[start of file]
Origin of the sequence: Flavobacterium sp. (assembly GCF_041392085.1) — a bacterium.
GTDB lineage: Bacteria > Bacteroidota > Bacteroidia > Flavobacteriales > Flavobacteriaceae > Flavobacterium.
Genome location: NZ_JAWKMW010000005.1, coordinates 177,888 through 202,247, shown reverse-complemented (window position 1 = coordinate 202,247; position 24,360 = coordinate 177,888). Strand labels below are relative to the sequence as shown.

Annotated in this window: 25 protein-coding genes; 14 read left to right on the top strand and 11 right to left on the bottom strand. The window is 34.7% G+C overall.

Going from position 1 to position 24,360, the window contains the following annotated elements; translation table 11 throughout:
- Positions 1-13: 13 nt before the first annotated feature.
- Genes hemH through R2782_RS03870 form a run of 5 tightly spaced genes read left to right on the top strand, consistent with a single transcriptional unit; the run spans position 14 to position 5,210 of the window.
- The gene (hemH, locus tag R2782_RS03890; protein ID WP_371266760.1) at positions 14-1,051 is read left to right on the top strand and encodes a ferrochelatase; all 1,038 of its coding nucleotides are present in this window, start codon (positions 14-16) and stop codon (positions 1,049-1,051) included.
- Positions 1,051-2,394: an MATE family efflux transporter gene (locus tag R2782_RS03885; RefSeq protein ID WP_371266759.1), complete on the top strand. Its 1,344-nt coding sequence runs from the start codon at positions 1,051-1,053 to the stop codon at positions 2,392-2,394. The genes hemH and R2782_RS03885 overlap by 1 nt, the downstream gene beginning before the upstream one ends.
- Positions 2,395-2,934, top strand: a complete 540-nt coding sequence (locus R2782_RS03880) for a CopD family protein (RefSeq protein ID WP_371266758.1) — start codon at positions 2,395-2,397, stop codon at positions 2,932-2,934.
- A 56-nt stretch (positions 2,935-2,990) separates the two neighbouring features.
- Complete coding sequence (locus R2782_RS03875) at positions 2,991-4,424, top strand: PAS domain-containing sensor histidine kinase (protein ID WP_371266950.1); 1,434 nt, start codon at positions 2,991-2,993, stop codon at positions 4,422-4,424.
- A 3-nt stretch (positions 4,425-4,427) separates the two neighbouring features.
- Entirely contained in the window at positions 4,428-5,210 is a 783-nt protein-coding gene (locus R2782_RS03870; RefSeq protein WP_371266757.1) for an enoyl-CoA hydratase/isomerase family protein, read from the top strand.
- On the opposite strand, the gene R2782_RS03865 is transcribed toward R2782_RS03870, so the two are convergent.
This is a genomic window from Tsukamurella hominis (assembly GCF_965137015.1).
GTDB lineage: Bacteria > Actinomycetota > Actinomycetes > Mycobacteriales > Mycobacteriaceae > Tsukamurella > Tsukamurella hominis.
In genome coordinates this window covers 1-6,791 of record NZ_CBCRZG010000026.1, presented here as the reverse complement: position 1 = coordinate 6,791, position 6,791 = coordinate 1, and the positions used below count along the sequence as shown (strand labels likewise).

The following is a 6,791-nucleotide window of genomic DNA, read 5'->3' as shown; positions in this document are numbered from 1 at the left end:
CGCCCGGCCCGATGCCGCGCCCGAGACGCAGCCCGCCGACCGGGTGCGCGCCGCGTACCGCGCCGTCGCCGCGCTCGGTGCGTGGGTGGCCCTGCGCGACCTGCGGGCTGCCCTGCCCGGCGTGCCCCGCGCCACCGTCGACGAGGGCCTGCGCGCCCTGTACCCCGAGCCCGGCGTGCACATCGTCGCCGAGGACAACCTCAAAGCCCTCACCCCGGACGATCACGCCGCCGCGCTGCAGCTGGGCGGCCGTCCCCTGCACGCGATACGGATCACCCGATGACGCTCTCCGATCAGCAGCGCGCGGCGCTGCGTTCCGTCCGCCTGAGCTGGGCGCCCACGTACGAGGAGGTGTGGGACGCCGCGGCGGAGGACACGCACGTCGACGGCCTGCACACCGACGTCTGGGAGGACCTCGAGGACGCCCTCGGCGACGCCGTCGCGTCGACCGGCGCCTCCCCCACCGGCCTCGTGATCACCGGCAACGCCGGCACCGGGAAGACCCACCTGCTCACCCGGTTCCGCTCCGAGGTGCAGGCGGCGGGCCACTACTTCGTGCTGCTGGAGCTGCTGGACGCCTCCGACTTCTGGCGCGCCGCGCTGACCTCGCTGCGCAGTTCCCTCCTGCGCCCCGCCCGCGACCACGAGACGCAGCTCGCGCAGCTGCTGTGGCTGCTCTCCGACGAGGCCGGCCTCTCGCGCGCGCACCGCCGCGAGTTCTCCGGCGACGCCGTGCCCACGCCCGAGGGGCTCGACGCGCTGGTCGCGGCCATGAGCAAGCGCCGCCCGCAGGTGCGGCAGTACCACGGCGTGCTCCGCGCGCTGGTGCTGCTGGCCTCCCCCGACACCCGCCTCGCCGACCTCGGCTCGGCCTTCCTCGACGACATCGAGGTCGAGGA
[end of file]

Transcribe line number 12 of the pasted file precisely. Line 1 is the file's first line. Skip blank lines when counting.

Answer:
- Complete coding sequence (locus R2782_RS03875) at positions 2,991-4,424, top strand: PAS domain-containing sensor histidine kinase (protein ID WP_371266950.1); 1,434 nt, start codon at positions 2,991-2,993, stop codon at positions 4,422-4,424.